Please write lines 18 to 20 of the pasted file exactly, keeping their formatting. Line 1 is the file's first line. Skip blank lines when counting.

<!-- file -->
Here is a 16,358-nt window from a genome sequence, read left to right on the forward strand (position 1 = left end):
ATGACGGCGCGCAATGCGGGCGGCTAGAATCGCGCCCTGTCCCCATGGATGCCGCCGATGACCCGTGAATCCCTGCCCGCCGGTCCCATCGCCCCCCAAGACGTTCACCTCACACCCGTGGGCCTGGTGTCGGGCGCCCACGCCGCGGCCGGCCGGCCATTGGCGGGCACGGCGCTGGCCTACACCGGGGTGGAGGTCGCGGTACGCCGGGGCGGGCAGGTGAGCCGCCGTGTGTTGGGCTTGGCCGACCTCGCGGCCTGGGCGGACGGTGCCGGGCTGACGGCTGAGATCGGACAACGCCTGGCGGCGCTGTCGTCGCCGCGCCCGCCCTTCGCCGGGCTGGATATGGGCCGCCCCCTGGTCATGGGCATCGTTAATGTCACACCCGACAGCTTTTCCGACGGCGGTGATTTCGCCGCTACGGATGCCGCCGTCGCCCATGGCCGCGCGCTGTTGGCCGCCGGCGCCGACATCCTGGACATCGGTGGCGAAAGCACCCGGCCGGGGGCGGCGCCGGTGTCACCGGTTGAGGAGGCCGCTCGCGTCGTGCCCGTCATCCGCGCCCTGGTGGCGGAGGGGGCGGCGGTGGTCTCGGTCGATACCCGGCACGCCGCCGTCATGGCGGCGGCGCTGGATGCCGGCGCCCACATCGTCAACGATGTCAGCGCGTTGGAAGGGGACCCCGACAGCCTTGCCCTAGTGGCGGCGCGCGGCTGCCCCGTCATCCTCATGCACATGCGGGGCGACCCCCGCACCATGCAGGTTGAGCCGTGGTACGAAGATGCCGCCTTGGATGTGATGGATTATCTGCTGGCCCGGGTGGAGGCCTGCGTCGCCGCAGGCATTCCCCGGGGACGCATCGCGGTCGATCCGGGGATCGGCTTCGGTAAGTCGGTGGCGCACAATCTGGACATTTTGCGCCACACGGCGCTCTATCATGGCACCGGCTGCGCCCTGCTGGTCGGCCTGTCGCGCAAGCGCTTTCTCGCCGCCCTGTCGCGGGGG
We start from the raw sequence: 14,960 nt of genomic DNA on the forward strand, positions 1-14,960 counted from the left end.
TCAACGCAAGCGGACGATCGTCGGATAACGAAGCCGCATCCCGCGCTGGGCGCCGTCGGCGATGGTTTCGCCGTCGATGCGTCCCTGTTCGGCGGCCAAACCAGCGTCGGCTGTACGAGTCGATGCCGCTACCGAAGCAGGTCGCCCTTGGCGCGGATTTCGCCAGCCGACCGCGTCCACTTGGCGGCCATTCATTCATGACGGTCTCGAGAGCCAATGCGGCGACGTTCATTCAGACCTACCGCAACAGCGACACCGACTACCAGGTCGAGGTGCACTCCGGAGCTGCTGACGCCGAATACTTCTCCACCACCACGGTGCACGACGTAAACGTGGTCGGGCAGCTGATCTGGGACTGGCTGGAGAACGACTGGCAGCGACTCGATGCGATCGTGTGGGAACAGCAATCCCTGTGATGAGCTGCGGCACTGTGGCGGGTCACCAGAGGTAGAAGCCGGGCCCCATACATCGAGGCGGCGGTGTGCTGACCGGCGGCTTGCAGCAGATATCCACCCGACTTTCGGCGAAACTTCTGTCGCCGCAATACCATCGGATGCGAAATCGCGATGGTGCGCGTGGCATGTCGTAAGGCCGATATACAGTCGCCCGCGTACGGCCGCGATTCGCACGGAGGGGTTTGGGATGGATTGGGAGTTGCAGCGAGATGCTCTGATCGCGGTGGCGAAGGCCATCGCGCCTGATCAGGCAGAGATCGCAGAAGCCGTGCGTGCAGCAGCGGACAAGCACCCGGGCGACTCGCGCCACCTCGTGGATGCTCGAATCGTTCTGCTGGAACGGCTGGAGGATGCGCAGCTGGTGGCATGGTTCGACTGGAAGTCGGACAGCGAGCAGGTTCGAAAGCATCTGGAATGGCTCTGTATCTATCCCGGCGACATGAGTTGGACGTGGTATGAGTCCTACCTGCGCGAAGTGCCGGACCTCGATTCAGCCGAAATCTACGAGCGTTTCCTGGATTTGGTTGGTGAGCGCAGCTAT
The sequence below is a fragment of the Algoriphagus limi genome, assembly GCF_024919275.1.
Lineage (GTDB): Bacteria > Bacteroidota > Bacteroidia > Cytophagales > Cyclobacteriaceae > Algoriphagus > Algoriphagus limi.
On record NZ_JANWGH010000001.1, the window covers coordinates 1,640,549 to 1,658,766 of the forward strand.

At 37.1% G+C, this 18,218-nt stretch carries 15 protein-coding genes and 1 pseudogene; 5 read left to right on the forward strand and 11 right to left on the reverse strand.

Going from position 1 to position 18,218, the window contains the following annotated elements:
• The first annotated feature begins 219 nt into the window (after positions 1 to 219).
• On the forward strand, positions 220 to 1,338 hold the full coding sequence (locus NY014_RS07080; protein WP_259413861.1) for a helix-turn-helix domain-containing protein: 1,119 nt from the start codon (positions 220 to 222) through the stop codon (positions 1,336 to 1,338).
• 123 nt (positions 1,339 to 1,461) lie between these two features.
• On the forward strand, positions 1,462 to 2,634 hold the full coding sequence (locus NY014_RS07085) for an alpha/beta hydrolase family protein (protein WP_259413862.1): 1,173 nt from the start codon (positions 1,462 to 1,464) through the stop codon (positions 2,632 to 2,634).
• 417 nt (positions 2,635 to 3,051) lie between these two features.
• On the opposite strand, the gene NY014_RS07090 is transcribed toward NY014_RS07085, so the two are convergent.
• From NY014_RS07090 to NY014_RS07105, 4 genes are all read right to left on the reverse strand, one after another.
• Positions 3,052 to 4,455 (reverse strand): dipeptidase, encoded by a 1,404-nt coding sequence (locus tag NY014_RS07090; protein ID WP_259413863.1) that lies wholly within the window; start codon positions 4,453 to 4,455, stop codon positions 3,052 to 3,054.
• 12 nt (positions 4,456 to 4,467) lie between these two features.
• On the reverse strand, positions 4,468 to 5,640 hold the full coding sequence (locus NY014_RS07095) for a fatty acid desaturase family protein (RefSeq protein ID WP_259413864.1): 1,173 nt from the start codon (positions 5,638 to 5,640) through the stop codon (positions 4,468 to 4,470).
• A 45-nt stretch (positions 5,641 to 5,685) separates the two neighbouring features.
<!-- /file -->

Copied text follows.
• 12 nt (positions 4,456 to 4,467) lie between these two features.
• On the reverse strand, positions 4,468 to 5,640 hold the full coding sequence (locus NY014_RS07095) for a fatty acid desaturase family protein (RefSeq protein ID WP_259413864.1): 1,173 nt from the start codon (positions 5,638 to 5,640) through the stop codon (positions 4,468 to 4,470).
• A 45-nt stretch (positions 5,641 to 5,685) separates the two neighbouring features.